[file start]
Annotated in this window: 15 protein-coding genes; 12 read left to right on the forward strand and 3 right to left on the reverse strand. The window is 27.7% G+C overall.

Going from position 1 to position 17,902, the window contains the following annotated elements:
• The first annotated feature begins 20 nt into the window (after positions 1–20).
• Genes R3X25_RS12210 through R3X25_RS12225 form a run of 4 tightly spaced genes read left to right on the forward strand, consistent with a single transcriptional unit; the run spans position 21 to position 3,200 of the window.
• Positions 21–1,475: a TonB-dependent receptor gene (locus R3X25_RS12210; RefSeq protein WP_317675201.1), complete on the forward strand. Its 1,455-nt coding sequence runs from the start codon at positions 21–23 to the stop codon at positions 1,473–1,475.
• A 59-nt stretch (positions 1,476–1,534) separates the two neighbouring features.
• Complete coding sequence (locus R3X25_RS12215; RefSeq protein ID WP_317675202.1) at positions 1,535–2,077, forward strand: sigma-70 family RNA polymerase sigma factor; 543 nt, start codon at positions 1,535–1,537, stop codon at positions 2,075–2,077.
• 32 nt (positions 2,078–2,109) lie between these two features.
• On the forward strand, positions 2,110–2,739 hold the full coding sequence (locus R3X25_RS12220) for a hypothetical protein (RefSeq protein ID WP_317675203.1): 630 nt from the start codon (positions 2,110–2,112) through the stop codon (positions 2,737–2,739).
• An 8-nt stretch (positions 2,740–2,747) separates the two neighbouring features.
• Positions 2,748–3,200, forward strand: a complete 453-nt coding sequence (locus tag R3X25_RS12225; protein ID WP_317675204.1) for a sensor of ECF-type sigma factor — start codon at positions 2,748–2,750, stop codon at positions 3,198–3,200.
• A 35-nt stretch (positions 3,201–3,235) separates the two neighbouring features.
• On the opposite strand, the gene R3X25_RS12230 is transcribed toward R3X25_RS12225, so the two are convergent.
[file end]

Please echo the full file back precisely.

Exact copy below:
Annotated in this window: 15 protein-coding genes; 12 read left to right on the forward strand and 3 right to left on the reverse strand. The window is 27.7% G+C overall.

Going from position 1 to position 17,902, the window contains the following annotated elements:
• The first annotated feature begins 20 nt into the window (after positions 1–20).
• Genes R3X25_RS12210 through R3X25_RS12225 form a run of 4 tightly spaced genes read left to right on the forward strand, consistent with a single transcriptional unit; the run spans position 21 to position 3,200 of the window.
• Positions 21–1,475: a TonB-dependent receptor gene (locus R3X25_RS12210; RefSeq protein WP_317675201.1), complete on the forward strand. Its 1,455-nt coding sequence runs from the start codon at positions 21–23 to the stop codon at positions 1,473–1,475.
• A 59-nt stretch (positions 1,476–1,534) separates the two neighbouring features.
• Complete coding sequence (locus R3X25_RS12215; RefSeq protein ID WP_317675202.1) at positions 1,535–2,077, forward strand: sigma-70 family RNA polymerase sigma factor; 543 nt, start codon at positions 1,535–1,537, stop codon at positions 2,075–2,077.
• 32 nt (positions 2,078–2,109) lie between these two features.
• On the forward strand, positions 2,110–2,739 hold the full coding sequence (locus R3X25_RS12220) for a hypothetical protein (RefSeq protein ID WP_317675203.1): 630 nt from the start codon (positions 2,110–2,112) through the stop codon (positions 2,737–2,739).
• An 8-nt stretch (positions 2,740–2,747) separates the two neighbouring features.
• Positions 2,748–3,200, forward strand: a complete 453-nt coding sequence (locus tag R3X25_RS12225; protein ID WP_317675204.1) for a sensor of ECF-type sigma factor — start codon at positions 2,748–2,750, stop codon at positions 3,198–3,200.
• A 35-nt stretch (positions 3,201–3,235) separates the two neighbouring features.
• On the opposite strand, the gene R3X25_RS12230 is transcribed toward R3X25_RS12225, so the two are convergent.